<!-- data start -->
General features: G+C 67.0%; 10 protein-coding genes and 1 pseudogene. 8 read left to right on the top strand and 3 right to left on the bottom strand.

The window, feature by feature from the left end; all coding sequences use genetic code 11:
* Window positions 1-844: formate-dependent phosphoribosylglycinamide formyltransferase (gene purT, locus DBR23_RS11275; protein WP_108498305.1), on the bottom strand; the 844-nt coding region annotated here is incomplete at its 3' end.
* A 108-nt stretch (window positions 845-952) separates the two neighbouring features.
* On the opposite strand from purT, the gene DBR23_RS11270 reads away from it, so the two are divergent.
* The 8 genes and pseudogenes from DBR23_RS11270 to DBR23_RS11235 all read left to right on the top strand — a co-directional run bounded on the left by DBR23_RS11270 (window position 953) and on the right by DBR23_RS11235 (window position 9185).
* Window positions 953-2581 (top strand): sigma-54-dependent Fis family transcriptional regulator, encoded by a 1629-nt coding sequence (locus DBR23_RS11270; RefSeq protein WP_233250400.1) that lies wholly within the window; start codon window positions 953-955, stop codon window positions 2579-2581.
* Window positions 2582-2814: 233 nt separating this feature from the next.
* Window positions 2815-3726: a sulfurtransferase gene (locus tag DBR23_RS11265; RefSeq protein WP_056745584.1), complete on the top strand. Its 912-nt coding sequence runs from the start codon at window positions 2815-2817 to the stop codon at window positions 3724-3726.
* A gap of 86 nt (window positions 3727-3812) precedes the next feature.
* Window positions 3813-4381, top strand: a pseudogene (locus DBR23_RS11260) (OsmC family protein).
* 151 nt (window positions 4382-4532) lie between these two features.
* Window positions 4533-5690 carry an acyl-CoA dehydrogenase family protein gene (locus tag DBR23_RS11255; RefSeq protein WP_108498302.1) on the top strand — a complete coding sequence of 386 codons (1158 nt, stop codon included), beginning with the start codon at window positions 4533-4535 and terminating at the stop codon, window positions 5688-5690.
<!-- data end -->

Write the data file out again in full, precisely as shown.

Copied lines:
General features: G+C 67.0%; 10 protein-coding genes and 1 pseudogene. 8 read left to right on the top strand and 3 right to left on the bottom strand.

The window, feature by feature from the left end; all coding sequences use genetic code 11:
* Window positions 1-844: formate-dependent phosphoribosylglycinamide formyltransferase (gene purT, locus DBR23_RS11275; protein WP_108498305.1), on the bottom strand; the 844-nt coding region annotated here is incomplete at its 3' end.
* A 108-nt stretch (window positions 845-952) separates the two neighbouring features.
* On the opposite strand from purT, the gene DBR23_RS11270 reads away from it, so the two are divergent.
* The 8 genes and pseudogenes from DBR23_RS11270 to DBR23_RS11235 all read left to right on the top strand — a co-directional run bounded on the left by DBR23_RS11270 (window position 953) and on the right by DBR23_RS11235 (window position 9185).
* Window positions 953-2581 (top strand): sigma-54-dependent Fis family transcriptional regulator, encoded by a 1629-nt coding sequence (locus DBR23_RS11270; RefSeq protein WP_233250400.1) that lies wholly within the window; start codon window positions 953-955, stop codon window positions 2579-2581.
* Window positions 2582-2814: 233 nt separating this feature from the next.
* Window positions 2815-3726: a sulfurtransferase gene (locus tag DBR23_RS11265; RefSeq protein WP_056745584.1), complete on the top strand. Its 912-nt coding sequence runs from the start codon at window positions 2815-2817 to the stop codon at window positions 3724-3726.
* A gap of 86 nt (window positions 3727-3812) precedes the next feature.
* Window positions 3813-4381, top strand: a pseudogene (locus DBR23_RS11260) (OsmC family protein).
* 151 nt (window positions 4382-4532) lie between these two features.
* Window positions 4533-5690 carry an acyl-CoA dehydrogenase family protein gene (locus tag DBR23_RS11255; RefSeq protein WP_108498302.1) on the top strand — a complete coding sequence of 386 codons (1158 nt, stop codon included), beginning with the start codon at window positions 4533-4535 and terminating at the stop codon, window positions 5688-5690.